Dr Chatterjee grew up in a medical family – his late father, Dr Tarun Chatterjee, was a consultant in genito-urinary medicine at Manchester Royal Infirmary – and he studied at the University of Edinburgh Medical School, graduating in 2001 with an additional degree in immunology.
A career in renal medicine was his intention, but after initial medical rotations in Scotland, he returned to Manchester in 2003 to help look after his father, who was seriously ill with lupus and kidney failure. ''By that time I had done all the crazy emergency room shifts, and sat some of my exams, but I was becoming very frustrated at how super-specialist medicine was. I felt the role of generalist was undervalued.
As a doctor, I wasn’t really seeing the whole person.’’ He moved to general practice and found his beliefs put to the test at once: ''On my first day I saw a young woman with depression. My guidance suggested that I should prescribe anti-depressants, but I felt that this was wrong. She needed to talk.’’ He saw the patient twice a week and let her talk while he simply listened. And we got her better. I haven’t forgotten the value of that human connection.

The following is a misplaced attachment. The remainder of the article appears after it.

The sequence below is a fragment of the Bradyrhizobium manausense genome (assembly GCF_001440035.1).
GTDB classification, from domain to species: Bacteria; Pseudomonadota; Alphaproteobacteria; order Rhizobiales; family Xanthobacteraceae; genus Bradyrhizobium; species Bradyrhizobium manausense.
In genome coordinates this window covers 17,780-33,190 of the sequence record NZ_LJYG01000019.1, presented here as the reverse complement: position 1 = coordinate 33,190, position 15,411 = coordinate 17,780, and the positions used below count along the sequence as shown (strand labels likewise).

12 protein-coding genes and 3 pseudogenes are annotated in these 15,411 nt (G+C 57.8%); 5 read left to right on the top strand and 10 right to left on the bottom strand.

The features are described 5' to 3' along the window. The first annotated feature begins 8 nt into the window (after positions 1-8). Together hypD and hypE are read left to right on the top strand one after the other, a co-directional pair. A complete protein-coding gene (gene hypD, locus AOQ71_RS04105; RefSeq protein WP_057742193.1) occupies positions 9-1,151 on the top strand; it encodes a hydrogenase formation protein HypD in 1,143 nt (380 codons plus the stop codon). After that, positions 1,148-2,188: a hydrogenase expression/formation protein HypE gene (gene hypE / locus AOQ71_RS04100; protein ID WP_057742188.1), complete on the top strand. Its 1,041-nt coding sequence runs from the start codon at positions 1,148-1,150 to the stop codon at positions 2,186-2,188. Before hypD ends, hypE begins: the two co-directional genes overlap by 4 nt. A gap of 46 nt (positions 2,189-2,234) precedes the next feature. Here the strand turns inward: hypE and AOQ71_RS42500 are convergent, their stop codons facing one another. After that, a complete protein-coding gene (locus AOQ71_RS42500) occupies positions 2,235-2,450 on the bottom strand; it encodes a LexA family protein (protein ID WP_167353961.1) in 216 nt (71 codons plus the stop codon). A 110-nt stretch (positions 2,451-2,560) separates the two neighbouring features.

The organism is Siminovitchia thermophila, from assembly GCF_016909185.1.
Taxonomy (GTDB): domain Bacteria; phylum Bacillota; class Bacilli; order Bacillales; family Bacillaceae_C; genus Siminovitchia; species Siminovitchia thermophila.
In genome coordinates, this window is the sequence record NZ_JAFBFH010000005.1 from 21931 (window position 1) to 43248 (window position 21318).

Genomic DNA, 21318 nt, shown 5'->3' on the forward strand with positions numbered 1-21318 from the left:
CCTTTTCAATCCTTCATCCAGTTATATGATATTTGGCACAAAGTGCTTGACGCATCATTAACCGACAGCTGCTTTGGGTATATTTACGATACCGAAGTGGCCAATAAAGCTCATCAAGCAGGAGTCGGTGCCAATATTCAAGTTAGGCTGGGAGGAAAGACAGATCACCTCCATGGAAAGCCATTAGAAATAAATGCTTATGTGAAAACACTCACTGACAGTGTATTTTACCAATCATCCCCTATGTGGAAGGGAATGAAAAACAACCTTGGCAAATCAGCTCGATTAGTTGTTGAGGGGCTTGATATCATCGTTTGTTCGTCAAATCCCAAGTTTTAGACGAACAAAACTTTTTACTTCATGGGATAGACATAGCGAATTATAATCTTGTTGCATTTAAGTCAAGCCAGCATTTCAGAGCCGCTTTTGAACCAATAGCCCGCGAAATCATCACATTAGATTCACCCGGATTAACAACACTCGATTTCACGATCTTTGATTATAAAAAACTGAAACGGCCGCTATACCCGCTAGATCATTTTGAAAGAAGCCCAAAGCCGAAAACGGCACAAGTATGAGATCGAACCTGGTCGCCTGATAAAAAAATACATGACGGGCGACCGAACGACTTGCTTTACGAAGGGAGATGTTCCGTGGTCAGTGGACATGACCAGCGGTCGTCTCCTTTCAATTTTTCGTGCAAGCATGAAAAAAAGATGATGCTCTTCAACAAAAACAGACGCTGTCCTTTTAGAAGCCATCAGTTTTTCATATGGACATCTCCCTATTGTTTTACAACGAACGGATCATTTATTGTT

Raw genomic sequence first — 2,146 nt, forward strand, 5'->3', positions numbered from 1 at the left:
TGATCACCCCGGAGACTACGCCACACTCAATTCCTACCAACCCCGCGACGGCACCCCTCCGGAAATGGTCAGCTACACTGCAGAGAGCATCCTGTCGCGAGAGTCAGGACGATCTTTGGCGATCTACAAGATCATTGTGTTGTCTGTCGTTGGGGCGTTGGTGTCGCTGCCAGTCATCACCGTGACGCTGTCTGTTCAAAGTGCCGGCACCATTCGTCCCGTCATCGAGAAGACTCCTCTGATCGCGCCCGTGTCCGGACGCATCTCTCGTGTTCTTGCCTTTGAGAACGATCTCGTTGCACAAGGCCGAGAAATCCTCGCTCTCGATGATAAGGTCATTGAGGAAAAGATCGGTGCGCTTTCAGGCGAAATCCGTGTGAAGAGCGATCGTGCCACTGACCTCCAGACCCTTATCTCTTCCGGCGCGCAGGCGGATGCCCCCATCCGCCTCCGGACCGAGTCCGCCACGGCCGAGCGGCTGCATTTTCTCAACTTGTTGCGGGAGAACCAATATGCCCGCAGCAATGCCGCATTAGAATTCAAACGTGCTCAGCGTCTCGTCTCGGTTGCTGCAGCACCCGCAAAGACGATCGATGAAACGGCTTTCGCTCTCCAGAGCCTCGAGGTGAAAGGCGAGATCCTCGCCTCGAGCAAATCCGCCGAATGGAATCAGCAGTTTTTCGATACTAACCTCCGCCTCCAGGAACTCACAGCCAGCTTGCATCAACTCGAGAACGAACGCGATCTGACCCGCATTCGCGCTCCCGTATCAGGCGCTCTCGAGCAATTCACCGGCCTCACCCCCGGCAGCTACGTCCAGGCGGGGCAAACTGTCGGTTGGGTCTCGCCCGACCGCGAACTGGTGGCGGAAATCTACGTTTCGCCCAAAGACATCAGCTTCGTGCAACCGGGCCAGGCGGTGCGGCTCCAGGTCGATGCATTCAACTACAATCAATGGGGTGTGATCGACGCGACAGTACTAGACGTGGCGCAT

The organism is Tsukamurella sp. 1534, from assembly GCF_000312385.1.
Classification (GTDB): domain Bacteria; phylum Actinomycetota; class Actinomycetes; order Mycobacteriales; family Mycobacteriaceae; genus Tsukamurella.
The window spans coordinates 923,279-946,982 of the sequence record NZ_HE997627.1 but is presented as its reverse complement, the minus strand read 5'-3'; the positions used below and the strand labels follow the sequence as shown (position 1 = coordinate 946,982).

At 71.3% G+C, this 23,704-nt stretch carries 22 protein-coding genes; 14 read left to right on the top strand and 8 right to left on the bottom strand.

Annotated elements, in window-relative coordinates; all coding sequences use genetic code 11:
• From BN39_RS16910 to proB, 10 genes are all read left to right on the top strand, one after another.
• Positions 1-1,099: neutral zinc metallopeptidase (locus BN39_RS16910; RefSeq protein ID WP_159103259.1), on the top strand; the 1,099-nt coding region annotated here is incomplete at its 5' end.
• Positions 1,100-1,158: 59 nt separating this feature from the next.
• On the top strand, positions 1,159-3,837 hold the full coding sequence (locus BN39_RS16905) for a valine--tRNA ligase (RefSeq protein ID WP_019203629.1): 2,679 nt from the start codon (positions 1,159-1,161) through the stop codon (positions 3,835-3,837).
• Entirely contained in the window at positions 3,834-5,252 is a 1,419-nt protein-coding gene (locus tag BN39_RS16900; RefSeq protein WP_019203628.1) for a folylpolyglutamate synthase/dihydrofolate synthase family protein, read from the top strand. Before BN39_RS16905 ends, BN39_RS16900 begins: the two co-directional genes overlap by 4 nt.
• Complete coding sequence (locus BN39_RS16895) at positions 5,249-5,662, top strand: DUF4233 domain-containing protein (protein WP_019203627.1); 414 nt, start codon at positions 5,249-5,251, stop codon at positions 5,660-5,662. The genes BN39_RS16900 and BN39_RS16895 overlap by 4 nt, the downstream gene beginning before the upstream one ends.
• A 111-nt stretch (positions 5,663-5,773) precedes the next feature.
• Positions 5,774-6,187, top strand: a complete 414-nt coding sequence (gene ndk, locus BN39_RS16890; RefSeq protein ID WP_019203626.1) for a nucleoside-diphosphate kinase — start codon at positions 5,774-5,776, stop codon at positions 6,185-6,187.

Studies suggest you can’t teach a good bedside manner. But if you can connect with patients, build a rapport with them, you get better outcomes.” Not that Dr Chatterjee doesn’t value mainstream medicine or drugs in context. Acute medicine gave me 15 extra years with my father, as well as saving my son. But I believe GPs need to learn more about a functional medicine approach, as well as nutritional science. We don’t get taught this stuff at medical school and we don’t know how to engage people in behavioural change.”
Dr Chattergee's popularity is increasing all the time as a result of his starring role in BBC TV's Doctor In The House